Those two lines of code updates took me a few hours to figure out as a first-time Cython user, especially the part about typing the variable in the for-loop.5 One thing that helped me is Cython’s annotate feature. When you compile your code, you can add annotate=True to the cythonize call, and it will output a helpful HTML report, highlighting in yellow anywhere your code interacts with python, aka the slow parts.

You can also click and expand any lines in the report to see the underlying C code. Here’s an example, without typing the depth variable with the for-loop line expanded and the C-code annotated.

Annotated Cython Code Click image to view full size. I promise this is worth reading along with the next section.

In order to progress to the next stage of optimization, we need to spend some time reviewing this output. I’ve broken the C code into 6 chunks. Chunks 1-3 align with the for-loop, and 4-6 align with the comparison of depth > current_depth. Remember that this is the code that did not type depth, the for-loop variable yet.

  1. For python built-in types passed as arguments, Cython automatically checks if they’re None. There’s currently no way to disable this, but I’m not sure if it’s a big deal.6
  2. A series of variables are created that will allow us to iterate through the loop, e.g. counter variables.
  3. The actual loop. This is surpsingly readable if you break it apart and ignore the reference counting. First it checks if the iteration counter (__pyx_t_4) is larger than the size of the list, and if it is, stop looping. Then we’re getting the python object from the sequence (as a slice), storing it as __pyx_t_1, and increasing the iteration counter.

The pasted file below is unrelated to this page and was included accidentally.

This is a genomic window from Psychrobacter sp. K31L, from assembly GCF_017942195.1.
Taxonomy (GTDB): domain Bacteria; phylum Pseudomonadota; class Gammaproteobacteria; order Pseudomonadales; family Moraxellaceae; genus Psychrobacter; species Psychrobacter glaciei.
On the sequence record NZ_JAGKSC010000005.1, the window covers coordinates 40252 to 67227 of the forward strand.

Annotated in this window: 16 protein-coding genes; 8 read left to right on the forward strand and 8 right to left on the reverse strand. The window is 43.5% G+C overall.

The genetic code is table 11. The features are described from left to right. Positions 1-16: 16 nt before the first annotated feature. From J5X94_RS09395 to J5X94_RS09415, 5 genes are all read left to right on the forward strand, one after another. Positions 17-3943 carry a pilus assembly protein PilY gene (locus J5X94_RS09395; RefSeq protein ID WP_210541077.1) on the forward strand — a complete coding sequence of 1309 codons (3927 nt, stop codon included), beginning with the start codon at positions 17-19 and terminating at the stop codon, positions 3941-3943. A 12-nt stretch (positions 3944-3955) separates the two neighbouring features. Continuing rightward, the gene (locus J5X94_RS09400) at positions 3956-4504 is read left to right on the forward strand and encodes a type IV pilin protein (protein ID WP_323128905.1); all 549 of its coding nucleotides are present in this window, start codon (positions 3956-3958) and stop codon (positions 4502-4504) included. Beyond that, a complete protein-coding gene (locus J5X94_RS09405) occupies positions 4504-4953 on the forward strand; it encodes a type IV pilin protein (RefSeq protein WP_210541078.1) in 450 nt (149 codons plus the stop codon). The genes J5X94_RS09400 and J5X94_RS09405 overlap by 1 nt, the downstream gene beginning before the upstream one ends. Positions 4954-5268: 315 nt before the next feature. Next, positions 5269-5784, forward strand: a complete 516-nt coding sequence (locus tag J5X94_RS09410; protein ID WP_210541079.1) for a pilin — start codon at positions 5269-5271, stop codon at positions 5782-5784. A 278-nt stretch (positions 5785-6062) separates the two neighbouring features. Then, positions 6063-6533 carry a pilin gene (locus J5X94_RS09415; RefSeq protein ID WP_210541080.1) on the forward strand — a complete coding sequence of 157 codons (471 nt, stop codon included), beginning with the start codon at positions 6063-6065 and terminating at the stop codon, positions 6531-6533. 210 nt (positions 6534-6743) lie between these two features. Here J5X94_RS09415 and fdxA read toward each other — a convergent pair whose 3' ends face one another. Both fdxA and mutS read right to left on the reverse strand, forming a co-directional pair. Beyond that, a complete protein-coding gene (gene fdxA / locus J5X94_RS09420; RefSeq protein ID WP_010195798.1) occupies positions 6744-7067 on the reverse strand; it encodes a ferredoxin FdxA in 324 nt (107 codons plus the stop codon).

4. Now we’re doing the depth > current_depth comparison. First, it’s converting current_depth, which is typed as a C int, to a python int. This is the first cause of the slowdown, since we didn’t type depth with a C type, we have to convert current_depth back to python to make the comparison.
  5. It’s calling PyObject_RichCompare to compare the two python objects, and storing the result of this function as __pyx_t_5. Remember, we know that they’re two integers, but C does not.
  6. Finally, it’s calling __Pyx_PyObject_IsTrue on __pyx_t_5. Remember, at this point this is still a python object so it’s evaluating whether than python object is True (not the C type).

Now that we’ve done that review, we know there are two primary parts of our code that make python calls and are slow. We have a python list that we don’t know the length of and can contain any type of object, and in this example we did not type depth, so we have to infer it’s type and convert current_depth—a C int—back to a python int to make the comparison.